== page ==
According to Republicans monitoring this subject, there are two different timeline scenarios. The first is the RNC-sanctioned February start date: Iowa goes Feb. 6, New Hampshire Feb. 14, Nevada, Feb. 18, South Carolina Feb. 28, and Super Tuesday is March 6. The second is the more chaotic January (or even December) start date: States like Arizona and Florida -- risking losing half their delegates and other penalties -- set their primaries early, pushing Iowa, New Hampshire, and other states into January or earlier. Which scenario is more likely? Although this remains a fluid situation, one plugged-in Republican eyeing the calendar process for one of the campaigns says there’s a “99%” chance it begins in early January instead of February. So start making your New Year’s Eve plans in Des Moines now. Or at least buy refundable air tickets.One can understand the desire of various states to be first and have influence earlier in the primary process, but one might also wonder about the wisdom of such a slew of early primaries---for states themselves and for the Republican party as a whole.
The primary calendar of 2008 saw a rush of states early in the year. For Democrats, the states that perhaps won the most in terms of electoral attention were those that held primaries after the rush. With its primary on April 22, Pennsylvania witnessed a much more intense level of campaigning than did California (which held its primary on Tsunami Tuesday on February 5).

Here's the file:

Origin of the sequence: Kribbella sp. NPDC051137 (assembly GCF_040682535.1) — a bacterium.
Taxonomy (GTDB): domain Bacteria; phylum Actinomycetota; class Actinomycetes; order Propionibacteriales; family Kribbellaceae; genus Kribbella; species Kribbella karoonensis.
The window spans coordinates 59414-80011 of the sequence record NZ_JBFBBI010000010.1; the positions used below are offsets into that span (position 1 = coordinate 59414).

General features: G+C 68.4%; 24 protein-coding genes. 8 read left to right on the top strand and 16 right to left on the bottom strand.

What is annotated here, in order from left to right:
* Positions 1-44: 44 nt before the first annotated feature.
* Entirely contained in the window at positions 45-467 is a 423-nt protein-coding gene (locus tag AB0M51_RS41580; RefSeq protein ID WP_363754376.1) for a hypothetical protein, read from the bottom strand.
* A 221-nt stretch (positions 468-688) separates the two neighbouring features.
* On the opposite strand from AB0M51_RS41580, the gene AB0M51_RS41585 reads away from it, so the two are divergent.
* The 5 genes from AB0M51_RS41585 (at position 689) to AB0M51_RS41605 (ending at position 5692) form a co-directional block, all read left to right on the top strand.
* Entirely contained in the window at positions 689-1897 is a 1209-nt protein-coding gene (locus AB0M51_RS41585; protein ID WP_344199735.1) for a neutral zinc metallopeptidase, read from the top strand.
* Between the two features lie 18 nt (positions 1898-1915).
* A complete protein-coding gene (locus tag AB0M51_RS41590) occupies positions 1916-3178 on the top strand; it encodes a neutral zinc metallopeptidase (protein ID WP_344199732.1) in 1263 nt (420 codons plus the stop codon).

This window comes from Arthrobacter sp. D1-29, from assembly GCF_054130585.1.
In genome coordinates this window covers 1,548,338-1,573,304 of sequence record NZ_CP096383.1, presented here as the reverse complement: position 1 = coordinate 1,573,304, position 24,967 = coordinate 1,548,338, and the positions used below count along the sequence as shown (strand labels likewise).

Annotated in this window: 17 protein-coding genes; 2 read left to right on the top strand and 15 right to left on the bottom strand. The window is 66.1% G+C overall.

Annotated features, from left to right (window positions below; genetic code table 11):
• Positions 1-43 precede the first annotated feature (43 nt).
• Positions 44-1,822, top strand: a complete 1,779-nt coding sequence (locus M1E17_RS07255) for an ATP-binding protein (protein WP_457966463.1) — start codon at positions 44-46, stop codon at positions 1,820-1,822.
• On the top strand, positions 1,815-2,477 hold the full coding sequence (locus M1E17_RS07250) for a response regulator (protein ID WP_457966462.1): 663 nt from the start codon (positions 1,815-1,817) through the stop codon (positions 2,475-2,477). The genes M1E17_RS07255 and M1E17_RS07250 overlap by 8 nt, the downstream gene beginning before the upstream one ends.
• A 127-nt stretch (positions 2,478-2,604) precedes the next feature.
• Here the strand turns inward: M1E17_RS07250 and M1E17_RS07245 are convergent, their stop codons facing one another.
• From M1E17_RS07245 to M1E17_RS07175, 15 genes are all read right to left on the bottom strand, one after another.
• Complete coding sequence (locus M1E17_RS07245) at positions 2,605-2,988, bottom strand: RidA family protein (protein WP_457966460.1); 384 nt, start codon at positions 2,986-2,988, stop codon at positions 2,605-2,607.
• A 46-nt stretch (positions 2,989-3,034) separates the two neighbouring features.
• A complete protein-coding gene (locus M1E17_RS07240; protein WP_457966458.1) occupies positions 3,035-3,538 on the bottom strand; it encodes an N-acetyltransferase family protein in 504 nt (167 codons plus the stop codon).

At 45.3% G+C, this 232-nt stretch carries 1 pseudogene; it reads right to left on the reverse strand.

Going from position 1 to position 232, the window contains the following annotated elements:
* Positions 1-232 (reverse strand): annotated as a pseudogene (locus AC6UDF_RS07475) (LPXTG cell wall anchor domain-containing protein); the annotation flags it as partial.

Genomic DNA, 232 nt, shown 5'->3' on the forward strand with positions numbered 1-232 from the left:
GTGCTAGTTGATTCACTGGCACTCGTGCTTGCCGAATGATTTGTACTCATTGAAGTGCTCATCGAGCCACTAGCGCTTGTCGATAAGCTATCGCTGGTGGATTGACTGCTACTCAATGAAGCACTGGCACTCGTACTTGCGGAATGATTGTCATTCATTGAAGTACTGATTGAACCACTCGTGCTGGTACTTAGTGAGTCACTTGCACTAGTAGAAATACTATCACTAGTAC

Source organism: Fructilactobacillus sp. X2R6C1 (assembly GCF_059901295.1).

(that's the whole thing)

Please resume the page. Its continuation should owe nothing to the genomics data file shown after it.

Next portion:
And the odds are greater this cycle than in many cycles in the past that Republicans could witness a drawn-out primary process. RNC primary rules changes have placed a new priority on proportional representation for states early in the primary cycle, making the Republican primary process a little more like that of Democrats. These changes could make it less likely for competitive candidates to be knocked out of the race by losing a single state's primary. Especially if Palin gets in, we could easily see a number of closely split primaries leading to a more extended primary battle.
The extension of the primary calendar could very easily be a good thing for the eventual Republican nominee. The minute a presumptive nominee is crowned, the White House and its allies will have a single target on which to focus their vitriol. But, as long as the primary process is in play, the optics of partisan attack get more complicated, if not harder.
In a drawn-out primary process, states that come later still have an important role to play and can get more attention than those states that simply run with the pack. Moreover, an early selection of a nominee might not be a bad thing, but it is not assuredly a good thing, either. Many in Washington are probably hoping that states do not rush to have primaries in late 2011 or January 2012; many states might find it in their best interests to avoid this rush as well.